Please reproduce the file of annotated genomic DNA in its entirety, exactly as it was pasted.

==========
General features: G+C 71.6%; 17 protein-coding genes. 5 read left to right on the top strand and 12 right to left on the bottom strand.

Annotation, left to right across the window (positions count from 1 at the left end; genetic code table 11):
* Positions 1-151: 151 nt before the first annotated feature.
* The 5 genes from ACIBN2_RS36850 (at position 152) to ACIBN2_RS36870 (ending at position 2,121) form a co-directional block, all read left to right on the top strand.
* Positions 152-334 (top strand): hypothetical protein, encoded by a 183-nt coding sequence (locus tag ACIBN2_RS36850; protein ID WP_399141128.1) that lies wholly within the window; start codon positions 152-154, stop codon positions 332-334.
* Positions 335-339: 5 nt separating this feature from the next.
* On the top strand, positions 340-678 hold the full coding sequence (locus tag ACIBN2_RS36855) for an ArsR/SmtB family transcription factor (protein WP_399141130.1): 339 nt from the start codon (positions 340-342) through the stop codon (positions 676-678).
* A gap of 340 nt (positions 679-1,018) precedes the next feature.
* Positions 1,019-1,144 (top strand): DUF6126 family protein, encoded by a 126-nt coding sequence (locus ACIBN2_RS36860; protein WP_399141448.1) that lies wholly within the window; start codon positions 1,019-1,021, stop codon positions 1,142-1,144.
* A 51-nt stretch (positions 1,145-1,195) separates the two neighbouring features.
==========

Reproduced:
General features: G+C 71.6%; 17 protein-coding genes. 5 read left to right on the top strand and 12 right to left on the bottom strand.

Annotation, left to right across the window (positions count from 1 at the left end; genetic code table 11):
* Positions 1-151: 151 nt before the first annotated feature.
* The 5 genes from ACIBN2_RS36850 (at position 152) to ACIBN2_RS36870 (ending at position 2,121) form a co-directional block, all read left to right on the top strand.
* Positions 152-334 (top strand): hypothetical protein, encoded by a 183-nt coding sequence (locus tag ACIBN2_RS36850; protein ID WP_399141128.1) that lies wholly within the window; start codon positions 152-154, stop codon positions 332-334.
* Positions 335-339: 5 nt separating this feature from the next.
* On the top strand, positions 340-678 hold the full coding sequence (locus tag ACIBN2_RS36855) for an ArsR/SmtB family transcription factor (protein WP_399141130.1): 339 nt from the start codon (positions 340-342) through the stop codon (positions 676-678).
* A gap of 340 nt (positions 679-1,018) precedes the next feature.
* Positions 1,019-1,144 (top strand): DUF6126 family protein, encoded by a 126-nt coding sequence (locus ACIBN2_RS36860; protein WP_399141448.1) that lies wholly within the window; start codon positions 1,019-1,021, stop codon positions 1,142-1,144.
* A 51-nt stretch (positions 1,145-1,195) separates the two neighbouring features.